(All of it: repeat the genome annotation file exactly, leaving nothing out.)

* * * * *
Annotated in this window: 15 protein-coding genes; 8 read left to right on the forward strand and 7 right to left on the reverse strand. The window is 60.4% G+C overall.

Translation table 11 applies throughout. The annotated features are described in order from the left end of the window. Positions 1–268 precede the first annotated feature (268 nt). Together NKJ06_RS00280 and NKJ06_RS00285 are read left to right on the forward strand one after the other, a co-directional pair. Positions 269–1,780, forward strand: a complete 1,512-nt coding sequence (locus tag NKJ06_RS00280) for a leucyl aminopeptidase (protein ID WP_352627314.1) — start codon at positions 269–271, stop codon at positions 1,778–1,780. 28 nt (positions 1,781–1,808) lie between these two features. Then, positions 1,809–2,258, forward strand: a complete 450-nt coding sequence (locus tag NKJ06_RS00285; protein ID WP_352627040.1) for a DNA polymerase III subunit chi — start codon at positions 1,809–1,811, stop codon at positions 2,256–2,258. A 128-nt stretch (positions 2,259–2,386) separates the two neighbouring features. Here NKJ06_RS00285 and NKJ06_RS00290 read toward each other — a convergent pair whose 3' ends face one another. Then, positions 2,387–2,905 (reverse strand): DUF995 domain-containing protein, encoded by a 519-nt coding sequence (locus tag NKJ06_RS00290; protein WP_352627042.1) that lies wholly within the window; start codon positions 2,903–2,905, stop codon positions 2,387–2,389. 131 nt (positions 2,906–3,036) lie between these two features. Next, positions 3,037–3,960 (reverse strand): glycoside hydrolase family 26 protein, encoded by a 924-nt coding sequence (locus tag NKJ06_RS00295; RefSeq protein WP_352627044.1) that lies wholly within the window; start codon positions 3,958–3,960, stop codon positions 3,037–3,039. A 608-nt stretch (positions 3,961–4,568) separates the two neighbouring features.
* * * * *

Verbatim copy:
Annotated in this window: 15 protein-coding genes; 8 read left to right on the forward strand and 7 right to left on the reverse strand. The window is 60.4% G+C overall.

Translation table 11 applies throughout. The annotated features are described in order from the left end of the window. Positions 1–268 precede the first annotated feature (268 nt). Together NKJ06_RS00280 and NKJ06_RS00285 are read left to right on the forward strand one after the other, a co-directional pair. Positions 269–1,780, forward strand: a complete 1,512-nt coding sequence (locus tag NKJ06_RS00280) for a leucyl aminopeptidase (protein ID WP_352627314.1) — start codon at positions 269–271, stop codon at positions 1,778–1,780. 28 nt (positions 1,781–1,808) lie between these two features. Then, positions 1,809–2,258, forward strand: a complete 450-nt coding sequence (locus tag NKJ06_RS00285; protein ID WP_352627040.1) for a DNA polymerase III subunit chi — start codon at positions 1,809–1,811, stop codon at positions 2,256–2,258. A 128-nt stretch (positions 2,259–2,386) separates the two neighbouring features. Here NKJ06_RS00285 and NKJ06_RS00290 read toward each other — a convergent pair whose 3' ends face one another. Then, positions 2,387–2,905 (reverse strand): DUF995 domain-containing protein, encoded by a 519-nt coding sequence (locus tag NKJ06_RS00290; protein WP_352627042.1) that lies wholly within the window; start codon positions 2,903–2,905, stop codon positions 2,387–2,389. 131 nt (positions 2,906–3,036) lie between these two features. Next, positions 3,037–3,960 (reverse strand): glycoside hydrolase family 26 protein, encoded by a 924-nt coding sequence (locus tag NKJ06_RS00295; RefSeq protein WP_352627044.1) that lies wholly within the window; start codon positions 3,958–3,960, stop codon positions 3,037–3,039. A 608-nt stretch (positions 3,961–4,568) separates the two neighbouring features.